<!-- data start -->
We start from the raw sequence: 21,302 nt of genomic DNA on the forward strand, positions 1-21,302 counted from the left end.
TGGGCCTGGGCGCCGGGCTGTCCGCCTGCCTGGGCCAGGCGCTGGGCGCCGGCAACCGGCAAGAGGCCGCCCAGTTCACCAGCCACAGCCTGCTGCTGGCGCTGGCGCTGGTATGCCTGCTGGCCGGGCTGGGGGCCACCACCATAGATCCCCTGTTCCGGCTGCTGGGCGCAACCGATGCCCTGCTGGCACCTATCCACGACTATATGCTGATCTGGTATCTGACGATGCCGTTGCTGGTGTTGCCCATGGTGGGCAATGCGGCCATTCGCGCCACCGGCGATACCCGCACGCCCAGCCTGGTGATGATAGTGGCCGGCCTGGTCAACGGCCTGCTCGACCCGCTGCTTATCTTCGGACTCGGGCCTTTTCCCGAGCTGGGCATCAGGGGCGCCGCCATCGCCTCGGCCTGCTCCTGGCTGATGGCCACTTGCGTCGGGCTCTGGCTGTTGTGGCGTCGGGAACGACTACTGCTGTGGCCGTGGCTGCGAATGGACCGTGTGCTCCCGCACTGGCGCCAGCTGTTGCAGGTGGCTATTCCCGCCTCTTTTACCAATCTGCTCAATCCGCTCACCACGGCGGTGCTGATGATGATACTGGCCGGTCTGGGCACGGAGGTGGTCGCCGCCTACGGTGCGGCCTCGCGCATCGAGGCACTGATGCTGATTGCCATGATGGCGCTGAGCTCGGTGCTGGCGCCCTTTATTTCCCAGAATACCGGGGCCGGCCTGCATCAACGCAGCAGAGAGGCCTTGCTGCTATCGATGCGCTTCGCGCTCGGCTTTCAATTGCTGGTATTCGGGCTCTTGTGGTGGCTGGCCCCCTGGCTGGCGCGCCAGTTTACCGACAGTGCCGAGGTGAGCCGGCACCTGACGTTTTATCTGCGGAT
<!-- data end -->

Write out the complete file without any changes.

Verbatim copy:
We start from the raw sequence: 21,302 nt of genomic DNA on the forward strand, positions 1-21,302 counted from the left end.
TGGGCCTGGGCGCCGGGCTGTCCGCCTGCCTGGGCCAGGCGCTGGGCGCCGGCAACCGGCAAGAGGCCGCCCAGTTCACCAGCCACAGCCTGCTGCTGGCGCTGGCGCTGGTATGCCTGCTGGCCGGGCTGGGGGCCACCACCATAGATCCCCTGTTCCGGCTGCTGGGCGCAACCGATGCCCTGCTGGCACCTATCCACGACTATATGCTGATCTGGTATCTGACGATGCCGTTGCTGGTGTTGCCCATGGTGGGCAATGCGGCCATTCGCGCCACCGGCGATACCCGCACGCCCAGCCTGGTGATGATAGTGGCCGGCCTGGTCAACGGCCTGCTCGACCCGCTGCTTATCTTCGGACTCGGGCCTTTTCCCGAGCTGGGCATCAGGGGCGCCGCCATCGCCTCGGCCTGCTCCTGGCTGATGGCCACTTGCGTCGGGCTCTGGCTGTTGTGGCGTCGGGAACGACTACTGCTGTGGCCGTGGCTGCGAATGGACCGTGTGCTCCCGCACTGGCGCCAGCTGTTGCAGGTGGCTATTCCCGCCTCTTTTACCAATCTGCTCAATCCGCTCACCACGGCGGTGCTGATGATGATACTGGCCGGTCTGGGCACGGAGGTGGTCGCCGCCTACGGTGCGGCCTCGCGCATCGAGGCACTGATGCTGATTGCCATGATGGCGCTGAGCTCGGTGCTGGCGCCCTTTATTTCCCAGAATACCGGGGCCGGCCTGCATCAACGCAGCAGAGAGGCCTTGCTGCTATCGATGCGCTTCGCGCTCGGCTTTCAATTGCTGGTATTCGGGCTCTTGTGGTGGCTGGCCCCCTGGCTGGCGCGCCAGTTTACCGACAGTGCCGAGGTGAGCCGGCACCTGACGTTTTATCTGCGGAT